‘Specky Magee’ author inspires Broadford students

Children’s author Felice Arena speaks to students at Broadford Secondary College Tyler, Ajay, Ethan, Chase, Brock and teacher Reno Lia.

By Pam Kiriakidis

Last week, seventh and eighth graders at Broadford Secondary College were visited by children’s book author Felice Arena.

Mr Arena quizzed students on his most recent work, showcasing historical pieces and videos that served as the backdrop for his new book, ‘The Unstoppable Flying Flanagan’, a story set during World War II. World, when women’s football was played to raise funds for the troops.

“It was only by chance that I read this article on the train about women in sport and thought ‘let’s do some research on Australian women in sport,'” Mr Arena said.

Shortly after the presentation, a few students gathered around Mr Arena to sign his crowd favorite ‘Specky Magee’ – a book he co-wrote with AFL legend Gary Lyon. He was later interviewed by a student from the school library.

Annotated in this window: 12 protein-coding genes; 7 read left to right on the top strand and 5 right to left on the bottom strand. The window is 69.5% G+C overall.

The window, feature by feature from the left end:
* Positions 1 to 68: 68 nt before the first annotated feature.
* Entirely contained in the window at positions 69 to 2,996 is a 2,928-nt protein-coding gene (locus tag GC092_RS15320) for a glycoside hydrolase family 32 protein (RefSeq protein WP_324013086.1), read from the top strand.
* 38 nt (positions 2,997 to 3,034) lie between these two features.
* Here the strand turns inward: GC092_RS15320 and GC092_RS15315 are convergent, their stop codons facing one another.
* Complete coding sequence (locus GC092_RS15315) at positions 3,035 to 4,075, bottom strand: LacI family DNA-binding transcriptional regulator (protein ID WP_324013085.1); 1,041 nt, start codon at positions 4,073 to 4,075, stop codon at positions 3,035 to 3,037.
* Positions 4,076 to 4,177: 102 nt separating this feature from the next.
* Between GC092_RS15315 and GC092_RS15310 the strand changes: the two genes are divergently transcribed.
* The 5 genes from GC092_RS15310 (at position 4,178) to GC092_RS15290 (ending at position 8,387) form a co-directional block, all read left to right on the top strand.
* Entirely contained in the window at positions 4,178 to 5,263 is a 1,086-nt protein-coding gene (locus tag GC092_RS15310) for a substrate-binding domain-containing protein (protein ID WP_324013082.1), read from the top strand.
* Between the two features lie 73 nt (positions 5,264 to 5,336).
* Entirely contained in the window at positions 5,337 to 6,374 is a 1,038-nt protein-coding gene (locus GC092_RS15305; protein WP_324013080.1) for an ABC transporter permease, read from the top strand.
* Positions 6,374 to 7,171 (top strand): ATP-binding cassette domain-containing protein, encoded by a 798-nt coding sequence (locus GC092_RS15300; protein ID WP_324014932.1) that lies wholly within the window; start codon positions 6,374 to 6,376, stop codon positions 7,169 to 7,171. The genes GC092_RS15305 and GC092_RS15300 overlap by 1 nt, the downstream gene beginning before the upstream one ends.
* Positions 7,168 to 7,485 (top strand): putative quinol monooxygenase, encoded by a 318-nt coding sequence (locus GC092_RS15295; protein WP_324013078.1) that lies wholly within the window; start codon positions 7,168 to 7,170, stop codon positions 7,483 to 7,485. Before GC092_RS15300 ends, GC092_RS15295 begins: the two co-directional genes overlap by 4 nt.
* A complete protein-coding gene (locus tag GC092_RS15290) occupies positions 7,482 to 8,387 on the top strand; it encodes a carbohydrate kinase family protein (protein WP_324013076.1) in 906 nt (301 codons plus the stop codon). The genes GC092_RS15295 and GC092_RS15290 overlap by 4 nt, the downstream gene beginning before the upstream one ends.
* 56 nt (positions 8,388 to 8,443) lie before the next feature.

The visit also gave Mr Arena the chance to spark an old relationship with a former teacher who now teaches at Broadford.

“I hope some of them are inspired, but I go out to entertain and inform, and if I inspire them, that’s a bonus,” Mr. Arena said.

“For them to write their own or even pick up a book, which is getting harder and harder these days, but if it’s not my book, someone else’s [is the aim].”

Broadford Secondary College library manager Michelle Slater said the session was an extension of book week, allowing students to meet an author they had explored this year in their classrooms and library.

“We had a lot of activities in the library, but this one is bigger and a bit more special. Bringing an author of books they’ve read here makes them realize that authors are just normal people. It allows them to hear his stories,” she said.

Ms Slater said inviting Mr Arena to talk about his research has prompted students to reflect on their own reading and writing skills as they approach the higher levels of their schooling.

“It’s just encouraging everything to read and write because they need those skills for the rest of their lives,” Ms Slater said.

“I hope they understand that everyday life is the source of a lot of stories.”

Lola R. McClure